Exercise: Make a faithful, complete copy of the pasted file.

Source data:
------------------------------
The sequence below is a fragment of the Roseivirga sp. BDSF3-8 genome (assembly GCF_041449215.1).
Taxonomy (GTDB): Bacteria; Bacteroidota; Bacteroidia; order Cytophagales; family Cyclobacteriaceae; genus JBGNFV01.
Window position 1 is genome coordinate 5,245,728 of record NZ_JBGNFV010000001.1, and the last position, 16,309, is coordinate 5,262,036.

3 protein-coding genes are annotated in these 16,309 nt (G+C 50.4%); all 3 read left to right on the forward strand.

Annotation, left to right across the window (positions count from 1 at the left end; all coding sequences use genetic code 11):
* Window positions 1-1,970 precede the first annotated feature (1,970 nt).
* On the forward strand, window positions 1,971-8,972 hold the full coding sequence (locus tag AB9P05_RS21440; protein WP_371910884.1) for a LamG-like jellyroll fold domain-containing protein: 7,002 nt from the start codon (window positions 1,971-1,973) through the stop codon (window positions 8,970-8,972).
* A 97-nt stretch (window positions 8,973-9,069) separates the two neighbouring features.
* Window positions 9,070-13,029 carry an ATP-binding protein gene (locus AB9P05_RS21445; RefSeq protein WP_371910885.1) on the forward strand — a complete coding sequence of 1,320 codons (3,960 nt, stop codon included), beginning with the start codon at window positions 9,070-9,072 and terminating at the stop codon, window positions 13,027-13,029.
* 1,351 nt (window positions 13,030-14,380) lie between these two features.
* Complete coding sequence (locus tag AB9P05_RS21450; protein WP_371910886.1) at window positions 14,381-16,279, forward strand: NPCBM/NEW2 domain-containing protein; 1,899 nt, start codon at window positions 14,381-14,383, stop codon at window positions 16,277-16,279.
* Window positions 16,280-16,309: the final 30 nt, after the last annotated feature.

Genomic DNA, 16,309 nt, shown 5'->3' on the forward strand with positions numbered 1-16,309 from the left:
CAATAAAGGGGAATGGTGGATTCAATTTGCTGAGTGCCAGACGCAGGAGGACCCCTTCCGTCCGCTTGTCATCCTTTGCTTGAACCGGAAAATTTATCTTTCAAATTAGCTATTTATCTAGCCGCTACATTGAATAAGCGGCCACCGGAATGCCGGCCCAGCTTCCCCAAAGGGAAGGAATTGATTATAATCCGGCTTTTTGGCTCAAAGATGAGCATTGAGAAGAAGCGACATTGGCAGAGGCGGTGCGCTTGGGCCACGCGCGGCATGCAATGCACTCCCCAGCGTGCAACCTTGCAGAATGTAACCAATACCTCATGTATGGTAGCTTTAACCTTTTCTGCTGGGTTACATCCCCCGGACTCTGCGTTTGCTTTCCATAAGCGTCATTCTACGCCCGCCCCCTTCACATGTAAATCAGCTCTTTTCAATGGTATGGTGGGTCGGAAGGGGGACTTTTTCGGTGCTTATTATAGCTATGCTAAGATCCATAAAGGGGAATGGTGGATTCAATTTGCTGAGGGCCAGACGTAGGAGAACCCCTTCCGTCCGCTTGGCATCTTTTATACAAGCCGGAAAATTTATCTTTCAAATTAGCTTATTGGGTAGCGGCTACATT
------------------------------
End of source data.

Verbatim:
The sequence below is a fragment of the Roseivirga sp. BDSF3-8 genome (assembly GCF_041449215.1).
Taxonomy (GTDB): Bacteria; Bacteroidota; Bacteroidia; order Cytophagales; family Cyclobacteriaceae; genus JBGNFV01.
Window position 1 is genome coordinate 5,245,728 of record NZ_JBGNFV010000001.1, and the last position, 16,309, is coordinate 5,262,036.

3 protein-coding genes are annotated in these 16,309 nt (G+C 50.4%); all 3 read left to right on the forward strand.

Annotation, left to right across the window (positions count from 1 at the left end; all coding sequences use genetic code 11):
* Window positions 1-1,970 precede the first annotated feature (1,970 nt).
* On the forward strand, window positions 1,971-8,972 hold the full coding sequence (locus tag AB9P05_RS21440; protein WP_371910884.1) for a LamG-like jellyroll fold domain-containing protein: 7,002 nt from the start codon (window positions 1,971-1,973) through the stop codon (window positions 8,970-8,972).
* A 97-nt stretch (window positions 8,973-9,069) separates the two neighbouring features.
* Window positions 9,070-13,029 carry an ATP-binding protein gene (locus AB9P05_RS21445; RefSeq protein WP_371910885.1) on the forward strand — a complete coding sequence of 1,320 codons (3,960 nt, stop codon included), beginning with the start codon at window positions 9,070-9,072 and terminating at the stop codon, window positions 13,027-13,029.
* 1,351 nt (window positions 13,030-14,380) lie between these two features.
* Complete coding sequence (locus tag AB9P05_RS21450; protein WP_371910886.1) at window positions 14,381-16,279, forward strand: NPCBM/NEW2 domain-containing protein; 1,899 nt, start codon at window positions 14,381-14,383, stop codon at window positions 16,277-16,279.
* Window positions 16,280-16,309: the final 30 nt, after the last annotated feature.

Genomic DNA, 16,309 nt, shown 5'->3' on the forward strand with positions numbered 1-16,309 from the left:
CAATAAAGGGGAATGGTGGATTCAATTTGCTGAGTGCCAGACGCAGGAGGACCCCTTCCGTCCGCTTGTCATCCTTTGCTTGAACCGGAAAATTTATCTTTCAAATTAGCTATTTATCTAGCCGCTACATTGAATAAGCGGCCACCGGAATGCCGGCCCAGCTTCCCCAAAGGGAAGGAATTGATTATAATCCGGCTTTTTGGCTCAAAGATGAGCATTGAGAAGAAGCGACATTGGCAGAGGCGGTGCGCTTGGGCCACGCGCGGCATGCAATGCACTCCCCAGCGTGCAACCTTGCAGAATGTAACCAATACCTCATGTATGGTAGCTTTAACCTTTTCTGCTGGGTTACATCCCCCGGACTCTGCGTTTGCTTTCCATAAGCGTCATTCTACGCCCGCCCCCTTCACATGTAAATCAGCTCTTTTCAATGGTATGGTGGGTCGGAAGGGGGACTTTTTCGGTGCTTATTATAGCTATGCTAAGATCCATAAAGGGGAATGGTGGATTCAATTTGCTGAGGGCCAGACGTAGGAGAACCCCTTCCGTCCGCTTGGCATCTTTTATACAAGCCGGAAAATTTATCTTTCAAATTAGCTTATTGGGTAGCGGCTACATT